Back pain is one of the most common problems plaguing aging societies. And Americans are now spending more money than ever before to treat it. But a new study says that some of the treatments do not seem to do much good. VOA's Carol Pearson has the story.

Eighty percent of Americans experience back pain at some time in their lives.

Bruce Wilson has a ruptured disk in his back and degenerative joint disease. He has had five surgeries and spent nearly $270,000 treating his persistent pain. He explains, "I just can't sit, stand or walk for any kind of extended period of time."

The U.S. Centers for Disease Control and Prevention reports that back pain is a leading cause of disability and the second-leading cause of missed work in the United States.

Back pain is a symptom of arthritis or problems with nerves or disks or muscles. Older people are more likely to suffer from these problems than the young.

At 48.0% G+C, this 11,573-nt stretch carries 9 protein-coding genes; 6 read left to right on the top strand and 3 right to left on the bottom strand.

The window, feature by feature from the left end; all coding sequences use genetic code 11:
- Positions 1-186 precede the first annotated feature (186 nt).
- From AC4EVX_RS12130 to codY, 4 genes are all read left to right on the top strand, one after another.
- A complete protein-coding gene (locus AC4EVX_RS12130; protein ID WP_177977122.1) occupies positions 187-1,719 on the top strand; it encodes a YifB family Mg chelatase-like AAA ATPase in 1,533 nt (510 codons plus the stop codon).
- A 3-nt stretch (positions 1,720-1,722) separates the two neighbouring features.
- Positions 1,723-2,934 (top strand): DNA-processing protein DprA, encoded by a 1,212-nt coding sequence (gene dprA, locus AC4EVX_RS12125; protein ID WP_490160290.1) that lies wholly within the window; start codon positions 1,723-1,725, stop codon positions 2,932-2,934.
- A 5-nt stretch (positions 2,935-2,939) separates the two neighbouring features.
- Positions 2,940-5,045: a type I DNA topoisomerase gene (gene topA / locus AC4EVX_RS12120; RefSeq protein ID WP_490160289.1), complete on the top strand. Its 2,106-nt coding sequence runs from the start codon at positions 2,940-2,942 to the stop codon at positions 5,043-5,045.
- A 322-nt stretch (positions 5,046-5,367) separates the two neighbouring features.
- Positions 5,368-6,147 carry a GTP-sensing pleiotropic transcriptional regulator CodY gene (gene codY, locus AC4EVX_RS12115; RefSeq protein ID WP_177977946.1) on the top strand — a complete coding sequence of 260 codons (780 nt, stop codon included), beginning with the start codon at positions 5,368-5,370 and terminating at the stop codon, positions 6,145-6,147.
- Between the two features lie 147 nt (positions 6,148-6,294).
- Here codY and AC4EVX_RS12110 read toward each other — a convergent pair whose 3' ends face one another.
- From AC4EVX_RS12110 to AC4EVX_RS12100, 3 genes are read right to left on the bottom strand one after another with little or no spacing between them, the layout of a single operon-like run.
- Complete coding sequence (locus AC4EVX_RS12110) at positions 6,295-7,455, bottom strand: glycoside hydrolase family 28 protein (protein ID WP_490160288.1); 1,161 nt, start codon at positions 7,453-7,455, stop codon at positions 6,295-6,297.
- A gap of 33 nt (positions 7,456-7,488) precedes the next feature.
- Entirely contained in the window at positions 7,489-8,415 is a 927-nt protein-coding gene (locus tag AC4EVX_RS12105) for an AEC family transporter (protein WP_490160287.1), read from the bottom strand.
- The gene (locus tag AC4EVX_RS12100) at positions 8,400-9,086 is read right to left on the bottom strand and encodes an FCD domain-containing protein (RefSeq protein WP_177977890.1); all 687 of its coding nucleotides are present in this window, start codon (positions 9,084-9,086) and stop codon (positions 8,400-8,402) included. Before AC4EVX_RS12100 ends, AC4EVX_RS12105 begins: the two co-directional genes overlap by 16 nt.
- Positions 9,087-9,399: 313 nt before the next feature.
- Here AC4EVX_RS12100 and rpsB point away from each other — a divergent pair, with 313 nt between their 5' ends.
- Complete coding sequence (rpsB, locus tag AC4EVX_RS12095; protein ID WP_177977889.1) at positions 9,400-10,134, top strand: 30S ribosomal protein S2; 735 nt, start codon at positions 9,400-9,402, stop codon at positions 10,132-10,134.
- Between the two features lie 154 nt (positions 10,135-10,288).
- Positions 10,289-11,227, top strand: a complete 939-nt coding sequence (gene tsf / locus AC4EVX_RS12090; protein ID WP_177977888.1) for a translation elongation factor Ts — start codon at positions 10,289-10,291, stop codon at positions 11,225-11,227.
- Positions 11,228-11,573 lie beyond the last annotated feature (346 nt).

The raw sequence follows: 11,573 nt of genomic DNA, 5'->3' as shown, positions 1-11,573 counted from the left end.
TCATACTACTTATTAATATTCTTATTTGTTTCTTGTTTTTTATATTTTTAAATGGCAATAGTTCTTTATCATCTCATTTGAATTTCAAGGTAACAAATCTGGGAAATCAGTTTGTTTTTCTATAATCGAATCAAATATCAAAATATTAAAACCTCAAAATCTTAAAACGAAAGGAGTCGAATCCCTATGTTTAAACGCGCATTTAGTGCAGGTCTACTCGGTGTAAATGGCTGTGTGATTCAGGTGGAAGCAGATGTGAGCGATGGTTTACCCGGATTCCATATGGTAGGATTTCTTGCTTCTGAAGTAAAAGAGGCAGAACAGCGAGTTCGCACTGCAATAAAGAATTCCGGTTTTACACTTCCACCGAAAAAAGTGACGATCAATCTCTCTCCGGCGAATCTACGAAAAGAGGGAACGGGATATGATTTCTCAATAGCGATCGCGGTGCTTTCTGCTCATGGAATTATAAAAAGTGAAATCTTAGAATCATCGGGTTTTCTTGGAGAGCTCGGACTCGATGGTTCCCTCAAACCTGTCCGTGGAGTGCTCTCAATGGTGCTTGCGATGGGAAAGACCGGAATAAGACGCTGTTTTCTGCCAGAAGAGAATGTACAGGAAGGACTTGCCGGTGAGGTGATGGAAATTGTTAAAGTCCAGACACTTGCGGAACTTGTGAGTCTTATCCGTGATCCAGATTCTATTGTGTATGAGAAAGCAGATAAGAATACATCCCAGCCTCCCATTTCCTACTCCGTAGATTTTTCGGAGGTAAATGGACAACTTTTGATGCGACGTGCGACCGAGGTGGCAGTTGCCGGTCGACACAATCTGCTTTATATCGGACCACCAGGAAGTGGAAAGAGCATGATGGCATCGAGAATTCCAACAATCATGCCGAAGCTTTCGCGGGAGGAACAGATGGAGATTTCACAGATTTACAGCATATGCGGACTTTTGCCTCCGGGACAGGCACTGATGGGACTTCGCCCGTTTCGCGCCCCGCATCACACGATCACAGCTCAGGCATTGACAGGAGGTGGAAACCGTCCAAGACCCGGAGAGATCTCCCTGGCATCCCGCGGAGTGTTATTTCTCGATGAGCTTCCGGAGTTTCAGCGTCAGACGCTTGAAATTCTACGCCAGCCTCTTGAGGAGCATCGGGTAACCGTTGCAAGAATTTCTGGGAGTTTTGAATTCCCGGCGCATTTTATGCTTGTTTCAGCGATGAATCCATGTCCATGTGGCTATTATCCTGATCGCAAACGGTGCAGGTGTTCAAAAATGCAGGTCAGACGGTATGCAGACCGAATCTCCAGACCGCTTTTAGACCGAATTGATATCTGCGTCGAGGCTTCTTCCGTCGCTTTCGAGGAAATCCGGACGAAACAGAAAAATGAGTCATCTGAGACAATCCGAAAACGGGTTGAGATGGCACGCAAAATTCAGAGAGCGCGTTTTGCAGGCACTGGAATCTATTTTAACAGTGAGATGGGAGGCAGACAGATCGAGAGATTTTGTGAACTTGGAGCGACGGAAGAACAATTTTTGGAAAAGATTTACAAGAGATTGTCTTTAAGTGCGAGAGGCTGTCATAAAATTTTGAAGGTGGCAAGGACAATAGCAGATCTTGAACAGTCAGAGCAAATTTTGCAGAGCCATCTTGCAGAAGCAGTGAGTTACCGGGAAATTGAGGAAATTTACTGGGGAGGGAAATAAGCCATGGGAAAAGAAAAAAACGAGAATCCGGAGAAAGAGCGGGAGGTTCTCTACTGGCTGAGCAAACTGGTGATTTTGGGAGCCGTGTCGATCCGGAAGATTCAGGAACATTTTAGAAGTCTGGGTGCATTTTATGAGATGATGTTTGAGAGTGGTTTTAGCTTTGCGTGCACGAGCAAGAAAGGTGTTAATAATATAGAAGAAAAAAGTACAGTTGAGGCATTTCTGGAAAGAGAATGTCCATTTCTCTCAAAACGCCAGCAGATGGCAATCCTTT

Americans are now spending more money than ever before on drugs and surgeries to treat back pain.

But how much good does it do?

"We may be over-prescribing, over-utilizing and over-treating people with back problems," says research scientist Brook Martin and others at the University of Washington who analyzed the data on back pain for an eight-year period from 1997 through 2005.

They found costs for treating spine problems had increased roughly 65 percent over the period, yet people with spine problems reported more disability and a lower quality of life in 2005 than they had in 1997.

Orthopedic surgeon Dr. Sohail Mirza says treatment needs to be more carefully thought out. "We need to look more carefully at newer technologies and newer procedures that cost more and see if they really make a meaningful difference for patients," he said.

The complete study can be found in the Journal of the American Medical Association.

Video courtesy of the Journal of the American Medical Association